By Perry Howland
The two Wayne County students of color awarded the 2013 annual Timothy L. Barber Memorial Scholarships are almost mirror images of each other.
Lyons Central graduate Myishia Long is described by her school counselor Mary O’Connor-Alfred as having “ambition, academic talent and personal attributes to be a terrific asset.” If discipline, leadership and memory are personal attributes, then combined with his demonstrated ambition and academic talent, that would show Newark Central graduate Curtis Mason, along with Long, both exceeding the scholarship criteria and equally deserving of this year’s award.
“Shocked and excited” was how Myishia described “being chosen for such an honor. I am so excited to start the next part of my life.” Her ambitious agenda begins at Nazareth College where she will start this fall to work towards both a bachelors and masters in International Business. Her professional goal is to one day work in international marketing. Not forgetting her roots, she used a Foundations of Community class in high school as a springboard to working within Lyons on blood drives and at a health fair. She plans to sign up for community service opportunities while attending Nazareth, again fulfilling her goal of “being successful for who she is and not what she is.”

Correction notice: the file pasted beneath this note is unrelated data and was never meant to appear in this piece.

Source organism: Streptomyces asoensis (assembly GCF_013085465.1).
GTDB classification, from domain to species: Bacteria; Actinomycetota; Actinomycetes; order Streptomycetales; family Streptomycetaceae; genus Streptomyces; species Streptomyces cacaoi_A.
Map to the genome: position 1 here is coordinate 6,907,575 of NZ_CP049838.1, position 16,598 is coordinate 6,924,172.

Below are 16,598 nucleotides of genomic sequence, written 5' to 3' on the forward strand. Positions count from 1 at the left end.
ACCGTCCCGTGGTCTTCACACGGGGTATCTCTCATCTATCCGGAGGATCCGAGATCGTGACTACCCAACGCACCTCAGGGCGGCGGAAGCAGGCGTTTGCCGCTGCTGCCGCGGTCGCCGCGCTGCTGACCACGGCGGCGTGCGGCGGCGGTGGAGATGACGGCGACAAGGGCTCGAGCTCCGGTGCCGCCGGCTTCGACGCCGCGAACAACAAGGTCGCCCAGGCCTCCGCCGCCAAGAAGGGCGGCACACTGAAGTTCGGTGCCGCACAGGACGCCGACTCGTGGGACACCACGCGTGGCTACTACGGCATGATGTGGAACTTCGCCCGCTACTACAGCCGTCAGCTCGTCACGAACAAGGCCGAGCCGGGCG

In his thank-you letter to Barber Committee member Mrs. Mary Zecher-Patton, Curtis expressed appreciation for having been selected as an award winner.
“If it were not for you (WARE) this award and memory might not be preserved and continue to live through the people that it touches,” she wrote.
How ironic that his reference to memory is reflected in dance teacher Brittany Bowman’s pointing out that one of his positive attributes during her two years working with him was memory. Curtis was also described as having “maturity as a leader” by his music teacher Mrs. Jean Bendix, and is noted in the many leadership roles he held while attending Newark.
Rev. Dr. Martin Luther King, Jr. would be proud to know that 50 years after his March on Washington speech in which he implored that “people will not be judged by the color of their skin, but by the content of their character,” Curtis Mason and Myishia Long are well on their way to achieving their personal dreams. Dreams that Williamson Central graduate Tim Barber was unable to fulfill due to his untimely death in an automobile accident following his graduation from WCS in June 1987.
WARE is a three decades old group that has focused on being a study, support and action group with a philosophy of looking at the future with a shared vision. Following Tim’s death a scholarship fund in his memory was established. Since the first award in 1989, nearly $30,000 has been awarded to over 50 African American students.